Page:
Elisha Renne, associate professor of anthropology,
and Afroamerican and African studies

"The Spiritual, Social, Spatial Connections of Yoruba Religious Textiles"
In southwestern Nigeria, the Yoruba people use textiles in ways that reflect their Christian, traditional or Muslim religious experiences. Renne is studying the spectrum of spiritual and moral meanings associated with textiles, not only in Nigeria but also in the United States, where immigrants use them as a way of maintaining a material and spiritual link to their Yoruba homeland.

Catherine Sanok, assistant professor of English and women's studies,
and A. Bartlett Giamatti Faculty Fellow

"English Legends: Gender, Religion and National Identity in Pre-modern England"
Sanok has been studying the legends of British and Anglo-Saxon saints that flourished in the 15th century. The persistence of these legends—and their afterlife in early modern nationalist discourses in which native saints embody English identity—has led her to reconsider their role in the way English nationalism developed.

Louise K. Stein, professor of musicology and Steelcase Research Professor

"Spaniards at the Opera: Operas, Patrons, Singers, and the Publics in Madrid, Rome, Naples and Lima, 1659-1701"
Stein's study of opera's adaptation aims to understand the business of opera in the late 17th century. Using a case study approach, she will analyze the ways private patrons funded and shaped public performances and how their preferences for singers, topics and aria styles were accommodated by the developing systems of production.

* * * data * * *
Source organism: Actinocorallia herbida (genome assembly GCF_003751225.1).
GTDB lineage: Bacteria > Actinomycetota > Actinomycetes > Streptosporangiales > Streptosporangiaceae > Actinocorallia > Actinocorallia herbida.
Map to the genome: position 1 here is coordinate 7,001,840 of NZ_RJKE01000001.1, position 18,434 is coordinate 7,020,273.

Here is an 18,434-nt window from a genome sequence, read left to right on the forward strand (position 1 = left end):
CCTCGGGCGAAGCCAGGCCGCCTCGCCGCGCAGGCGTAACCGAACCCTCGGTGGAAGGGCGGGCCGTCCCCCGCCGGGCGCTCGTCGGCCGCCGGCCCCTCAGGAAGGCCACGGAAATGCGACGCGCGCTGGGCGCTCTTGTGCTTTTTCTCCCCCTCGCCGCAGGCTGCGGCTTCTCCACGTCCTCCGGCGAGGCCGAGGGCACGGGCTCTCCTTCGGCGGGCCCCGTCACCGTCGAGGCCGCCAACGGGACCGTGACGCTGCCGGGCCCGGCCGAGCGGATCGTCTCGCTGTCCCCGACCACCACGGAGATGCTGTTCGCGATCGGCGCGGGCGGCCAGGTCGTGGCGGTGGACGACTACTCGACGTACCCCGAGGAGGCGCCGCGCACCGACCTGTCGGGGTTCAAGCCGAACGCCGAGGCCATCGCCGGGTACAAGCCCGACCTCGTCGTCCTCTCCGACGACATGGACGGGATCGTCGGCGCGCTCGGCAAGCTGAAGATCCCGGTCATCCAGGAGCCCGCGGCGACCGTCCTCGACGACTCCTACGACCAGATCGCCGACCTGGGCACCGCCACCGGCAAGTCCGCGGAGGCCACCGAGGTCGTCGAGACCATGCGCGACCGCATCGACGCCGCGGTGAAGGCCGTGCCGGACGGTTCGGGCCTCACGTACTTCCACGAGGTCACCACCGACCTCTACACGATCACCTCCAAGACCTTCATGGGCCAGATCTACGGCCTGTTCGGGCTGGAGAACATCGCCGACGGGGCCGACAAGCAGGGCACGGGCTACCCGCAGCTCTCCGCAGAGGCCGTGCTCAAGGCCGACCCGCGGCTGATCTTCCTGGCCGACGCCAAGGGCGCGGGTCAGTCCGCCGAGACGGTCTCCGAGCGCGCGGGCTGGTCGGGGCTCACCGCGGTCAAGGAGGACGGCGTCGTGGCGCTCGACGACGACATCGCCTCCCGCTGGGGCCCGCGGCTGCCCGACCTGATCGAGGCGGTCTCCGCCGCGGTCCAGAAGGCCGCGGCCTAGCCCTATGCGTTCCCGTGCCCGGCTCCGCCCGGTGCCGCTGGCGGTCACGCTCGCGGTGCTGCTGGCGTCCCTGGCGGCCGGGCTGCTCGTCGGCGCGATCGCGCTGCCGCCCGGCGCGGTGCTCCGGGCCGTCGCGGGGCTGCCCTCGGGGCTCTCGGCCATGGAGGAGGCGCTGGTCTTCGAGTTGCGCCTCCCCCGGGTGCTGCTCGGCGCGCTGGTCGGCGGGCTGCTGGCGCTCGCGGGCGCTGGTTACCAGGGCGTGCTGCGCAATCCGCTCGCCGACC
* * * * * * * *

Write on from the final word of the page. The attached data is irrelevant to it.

Jason Weems, assistant professor of humanities and art history,
U-M-Dearborn, and Hunting Family Professor

"Barnstorming the Prairies: Flight, Aerial Vision and the Idea of the Midwest, 1920-1940"
Weems claims a central role for aerial vision in the creation of an aesthetic and cultural image for the American Midwestern landscape. By examining an array of visual objects—including 19th century maps, aviation-enabled survey photographs, aerialized paintings by artist Grant Wood, cinematic flight images, and the design of postwar American suburbs—he means to identify what is unique about aerial vision and describe its effect on how Midwesterners viewed and understood their home landscape.

The graduate student fellows, with project titles, are:

Didem Ekici, architecture, Mary Fair Croushore Graduate Student Fellow

"Bruno Taut's Vision of the Orient: Creating a Universal Architecture"
Ekici plans to research the influence of Orientalism on the German architect Bruno Taut, 1880-1938, who fled to Japan and Turkey after Hitler came to power in 1933. Her main objective is to understand how Taut's earlier Orientalist ideology—during his involvement with the German Expressionist architectural movement prior to 1923—evolved into a broader dialogue between tradition and modernity, and into a search for a universal architecture during his final years as an exile in Turkey from 1936-38.

Julen Etxabe, law, Mary Ives Hunting
and David D. Hunting, Sr., Graduate Student Fellow